A deadly duo

The man in charge of the AWP was one of Red Reserve’s twins, Joakim ‘Relaxa’ Gustafsson. Unlike most top level AWPers such as KennyS or Fallen, Relaxa isn’t flashy but consistent down range. A trait mostly overlooked nowadays, he never missed shots he was supposed to hit. Similarly to Hampus, Relaxa was also an anchor on their favorite map Mirage. The player was quintessential in their CT side setup playing from CT spawn. Not only did he lock down the A site but also sniped down the tunnel into mid with deadly effect. Below is a clip of him popping off a little bit.

Now everyone loves a set of twins and this time is no different. Tipped by analysts as the next big Swedish player, Relaxa’s brother Fredrik ‘FREDDyFROG’ Gustafsson is a strong well-rounded player who is particularly good in the clutch. Although his performance dropped off as they faced tougher opponents, he was influential in their series against the Americans. If he can start to bring some of those plays to the worlds’ best he’ll definitely catch the eye of the top Swedish teams.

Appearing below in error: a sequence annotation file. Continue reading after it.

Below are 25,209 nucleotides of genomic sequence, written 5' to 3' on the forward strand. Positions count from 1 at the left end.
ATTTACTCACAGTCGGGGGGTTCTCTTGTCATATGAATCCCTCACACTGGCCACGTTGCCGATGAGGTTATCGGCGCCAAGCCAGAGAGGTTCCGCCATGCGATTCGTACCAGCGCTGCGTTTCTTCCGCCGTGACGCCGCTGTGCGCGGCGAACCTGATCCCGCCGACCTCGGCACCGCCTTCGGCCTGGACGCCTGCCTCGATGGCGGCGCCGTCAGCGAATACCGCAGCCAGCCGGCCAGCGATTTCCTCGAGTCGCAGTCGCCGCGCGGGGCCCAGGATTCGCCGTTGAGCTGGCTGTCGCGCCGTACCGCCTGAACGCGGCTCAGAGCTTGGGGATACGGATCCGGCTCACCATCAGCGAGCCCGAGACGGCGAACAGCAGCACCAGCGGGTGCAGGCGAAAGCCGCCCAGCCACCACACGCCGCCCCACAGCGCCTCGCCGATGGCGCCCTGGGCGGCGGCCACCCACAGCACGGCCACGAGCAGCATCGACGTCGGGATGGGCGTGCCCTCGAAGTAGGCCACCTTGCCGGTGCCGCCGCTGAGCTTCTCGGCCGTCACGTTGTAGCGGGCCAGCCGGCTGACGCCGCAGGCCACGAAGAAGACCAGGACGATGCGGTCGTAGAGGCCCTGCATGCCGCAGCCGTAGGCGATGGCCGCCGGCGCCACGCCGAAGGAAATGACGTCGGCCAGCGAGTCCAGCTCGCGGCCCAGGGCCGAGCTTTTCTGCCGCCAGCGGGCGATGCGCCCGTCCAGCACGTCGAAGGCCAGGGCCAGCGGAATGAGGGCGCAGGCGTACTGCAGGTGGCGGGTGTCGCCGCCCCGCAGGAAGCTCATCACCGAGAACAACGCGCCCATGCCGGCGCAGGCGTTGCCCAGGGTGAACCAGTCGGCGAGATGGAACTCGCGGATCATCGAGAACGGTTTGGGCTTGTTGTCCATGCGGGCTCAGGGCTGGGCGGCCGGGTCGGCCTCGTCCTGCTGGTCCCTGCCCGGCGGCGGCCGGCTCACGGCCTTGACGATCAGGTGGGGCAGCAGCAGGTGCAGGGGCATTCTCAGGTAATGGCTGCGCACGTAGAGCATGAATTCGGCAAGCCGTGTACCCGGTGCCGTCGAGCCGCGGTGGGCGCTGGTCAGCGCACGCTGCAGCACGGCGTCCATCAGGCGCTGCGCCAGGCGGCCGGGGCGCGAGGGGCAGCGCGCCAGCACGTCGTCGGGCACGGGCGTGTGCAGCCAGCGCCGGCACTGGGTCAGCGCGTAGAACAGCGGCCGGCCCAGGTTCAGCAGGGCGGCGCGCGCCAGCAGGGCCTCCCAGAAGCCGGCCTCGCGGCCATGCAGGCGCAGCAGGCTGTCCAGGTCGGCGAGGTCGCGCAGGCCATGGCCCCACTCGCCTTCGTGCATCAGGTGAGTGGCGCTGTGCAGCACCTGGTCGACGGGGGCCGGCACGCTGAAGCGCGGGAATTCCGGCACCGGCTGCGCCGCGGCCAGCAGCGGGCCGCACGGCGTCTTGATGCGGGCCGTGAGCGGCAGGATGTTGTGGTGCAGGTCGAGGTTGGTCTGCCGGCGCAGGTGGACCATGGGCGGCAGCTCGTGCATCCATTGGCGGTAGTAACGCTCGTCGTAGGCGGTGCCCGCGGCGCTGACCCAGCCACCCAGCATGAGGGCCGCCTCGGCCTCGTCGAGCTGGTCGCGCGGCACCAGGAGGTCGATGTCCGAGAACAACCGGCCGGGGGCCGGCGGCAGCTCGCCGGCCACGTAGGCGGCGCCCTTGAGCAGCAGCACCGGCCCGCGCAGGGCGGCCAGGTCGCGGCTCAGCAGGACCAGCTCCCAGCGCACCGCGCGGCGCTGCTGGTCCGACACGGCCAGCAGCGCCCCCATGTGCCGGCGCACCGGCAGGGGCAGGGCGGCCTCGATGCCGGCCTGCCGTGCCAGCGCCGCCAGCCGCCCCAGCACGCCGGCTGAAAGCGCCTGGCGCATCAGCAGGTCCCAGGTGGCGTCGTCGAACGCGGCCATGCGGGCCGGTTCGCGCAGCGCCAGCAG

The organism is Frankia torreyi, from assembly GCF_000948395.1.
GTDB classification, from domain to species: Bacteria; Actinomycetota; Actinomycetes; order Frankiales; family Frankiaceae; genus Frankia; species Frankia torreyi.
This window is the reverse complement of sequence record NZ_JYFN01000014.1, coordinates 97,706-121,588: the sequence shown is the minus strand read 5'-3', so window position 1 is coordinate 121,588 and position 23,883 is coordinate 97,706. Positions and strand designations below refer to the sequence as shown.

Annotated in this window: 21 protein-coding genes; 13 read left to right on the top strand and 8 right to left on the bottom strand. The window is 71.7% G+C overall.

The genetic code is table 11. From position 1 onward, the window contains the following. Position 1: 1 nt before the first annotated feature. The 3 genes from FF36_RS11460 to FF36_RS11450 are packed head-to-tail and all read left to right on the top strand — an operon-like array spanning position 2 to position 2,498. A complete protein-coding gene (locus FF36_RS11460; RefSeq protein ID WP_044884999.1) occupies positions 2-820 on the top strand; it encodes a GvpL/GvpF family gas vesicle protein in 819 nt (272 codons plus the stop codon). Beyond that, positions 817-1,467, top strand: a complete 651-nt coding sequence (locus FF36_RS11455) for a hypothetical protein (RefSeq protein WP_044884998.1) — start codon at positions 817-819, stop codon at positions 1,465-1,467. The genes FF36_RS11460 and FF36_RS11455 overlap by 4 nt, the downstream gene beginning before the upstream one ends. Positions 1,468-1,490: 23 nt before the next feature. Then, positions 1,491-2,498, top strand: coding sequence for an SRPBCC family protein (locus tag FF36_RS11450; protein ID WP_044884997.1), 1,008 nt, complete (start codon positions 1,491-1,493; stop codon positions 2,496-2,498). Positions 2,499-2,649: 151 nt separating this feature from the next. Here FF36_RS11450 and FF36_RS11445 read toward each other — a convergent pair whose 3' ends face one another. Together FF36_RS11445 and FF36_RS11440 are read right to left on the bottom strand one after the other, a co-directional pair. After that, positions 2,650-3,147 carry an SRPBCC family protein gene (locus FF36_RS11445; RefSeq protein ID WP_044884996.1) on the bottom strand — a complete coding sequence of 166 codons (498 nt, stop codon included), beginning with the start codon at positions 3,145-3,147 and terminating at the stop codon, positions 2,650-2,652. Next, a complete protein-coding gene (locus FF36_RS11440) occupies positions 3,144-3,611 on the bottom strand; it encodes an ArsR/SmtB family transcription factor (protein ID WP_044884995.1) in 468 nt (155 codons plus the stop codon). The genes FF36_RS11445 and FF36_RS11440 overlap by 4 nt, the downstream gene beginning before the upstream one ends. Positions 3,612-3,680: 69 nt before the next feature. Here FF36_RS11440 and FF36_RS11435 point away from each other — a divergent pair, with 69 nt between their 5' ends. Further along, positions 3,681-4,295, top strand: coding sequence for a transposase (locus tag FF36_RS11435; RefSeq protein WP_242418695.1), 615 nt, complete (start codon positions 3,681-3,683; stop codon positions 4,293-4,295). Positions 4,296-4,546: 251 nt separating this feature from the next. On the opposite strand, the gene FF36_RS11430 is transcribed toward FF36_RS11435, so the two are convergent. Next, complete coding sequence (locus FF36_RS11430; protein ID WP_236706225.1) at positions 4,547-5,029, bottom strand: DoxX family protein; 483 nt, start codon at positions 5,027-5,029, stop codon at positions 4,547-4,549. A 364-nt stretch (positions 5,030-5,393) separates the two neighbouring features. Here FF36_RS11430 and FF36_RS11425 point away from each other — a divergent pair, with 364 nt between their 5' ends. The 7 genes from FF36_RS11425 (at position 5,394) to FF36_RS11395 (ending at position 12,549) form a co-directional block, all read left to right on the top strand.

Right-hand men

The final two players to discuss are Alfred ‘RuStY’ Karlsson and Maikelele. These two seemed to be Hampus’ right-hand men. Whatever he needed them to do, they would do. RuStY, in particular, was impressive because of his ability to dedicate himself to entrying when needed. All though it had varied success, I believe one of the hardest things to do in Counter-Strike is fully dedicate yourself to entrying. On the CT side, he would provide utility for his star players to garner opening frags.

Maikelele had a pretty quiet tournament overall. He ran the second AWP when needed, but other than that usually he’d get one kill before being traded out. However having Maikelele for the future is a huge bonus as he is a player that can come alive at any time. When he’s having one of his days with the AWP he is near unstoppable, which he proved back in his days on NiP. His best map was the one which took them to the grand final where he netted 33 kills, demonstrating his tendency to show up when it matters.

CS:GO conclusions